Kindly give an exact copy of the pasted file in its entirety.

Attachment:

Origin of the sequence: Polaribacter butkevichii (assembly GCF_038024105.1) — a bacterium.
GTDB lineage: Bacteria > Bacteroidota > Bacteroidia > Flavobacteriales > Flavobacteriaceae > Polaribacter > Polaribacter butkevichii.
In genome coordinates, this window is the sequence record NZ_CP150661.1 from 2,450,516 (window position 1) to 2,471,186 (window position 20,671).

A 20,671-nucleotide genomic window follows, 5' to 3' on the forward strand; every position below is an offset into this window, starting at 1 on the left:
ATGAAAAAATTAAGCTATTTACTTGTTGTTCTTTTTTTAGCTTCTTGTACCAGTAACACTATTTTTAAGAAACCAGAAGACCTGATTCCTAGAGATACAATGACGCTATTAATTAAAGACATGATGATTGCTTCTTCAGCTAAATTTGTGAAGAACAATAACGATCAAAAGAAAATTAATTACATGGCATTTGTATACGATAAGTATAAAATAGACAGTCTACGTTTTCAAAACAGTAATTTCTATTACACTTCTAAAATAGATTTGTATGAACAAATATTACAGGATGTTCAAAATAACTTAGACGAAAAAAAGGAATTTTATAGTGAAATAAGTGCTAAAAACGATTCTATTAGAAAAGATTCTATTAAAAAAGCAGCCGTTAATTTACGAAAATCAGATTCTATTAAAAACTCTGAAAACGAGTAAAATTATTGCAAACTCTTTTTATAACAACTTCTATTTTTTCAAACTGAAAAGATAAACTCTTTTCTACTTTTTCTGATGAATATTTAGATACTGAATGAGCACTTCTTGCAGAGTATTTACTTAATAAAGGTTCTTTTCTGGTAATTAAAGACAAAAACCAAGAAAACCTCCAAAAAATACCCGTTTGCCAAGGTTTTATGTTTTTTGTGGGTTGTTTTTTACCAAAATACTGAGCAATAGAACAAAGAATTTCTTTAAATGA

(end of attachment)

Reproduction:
Origin of the sequence: Polaribacter butkevichii (assembly GCF_038024105.1) — a bacterium.
GTDB lineage: Bacteria > Bacteroidota > Bacteroidia > Flavobacteriales > Flavobacteriaceae > Polaribacter > Polaribacter butkevichii.
In genome coordinates, this window is the sequence record NZ_CP150661.1 from 2,450,516 (window position 1) to 2,471,186 (window position 20,671).

A 20,671-nucleotide genomic window follows, 5' to 3' on the forward strand; every position below is an offset into this window, starting at 1 on the left:
ATGAAAAAATTAAGCTATTTACTTGTTGTTCTTTTTTTAGCTTCTTGTACCAGTAACACTATTTTTAAGAAACCAGAAGACCTGATTCCTAGAGATACAATGACGCTATTAATTAAAGACATGATGATTGCTTCTTCAGCTAAATTTGTGAAGAACAATAACGATCAAAAGAAAATTAATTACATGGCATTTGTATACGATAAGTATAAAATAGACAGTCTACGTTTTCAAAACAGTAATTTCTATTACACTTCTAAAATAGATTTGTATGAACAAATATTACAGGATGTTCAAAATAACTTAGACGAAAAAAAGGAATTTTATAGTGAAATAAGTGCTAAAAACGATTCTATTAGAAAAGATTCTATTAAAAAAGCAGCCGTTAATTTACGAAAATCAGATTCTATTAAAAACTCTGAAAACGAGTAAAATTATTGCAAACTCTTTTTATAACAACTTCTATTTTTTCAAACTGAAAAGATAAACTCTTTTCTACTTTTTCTGATGAATATTTAGATACTGAATGAGCACTTCTTGCAGAGTATTTACTTAATAAAGGTTCTTTTCTGGTAATTAAAGACAAAAACCAAGAAAACCTCCAAAAAATACCCGTTTGCCAAGGTTTTATGTTTTTTGTGGGTTGTTTTTTACCAAAATACTGAGCAATAGAACAAAGAATTTCTTTAAATGA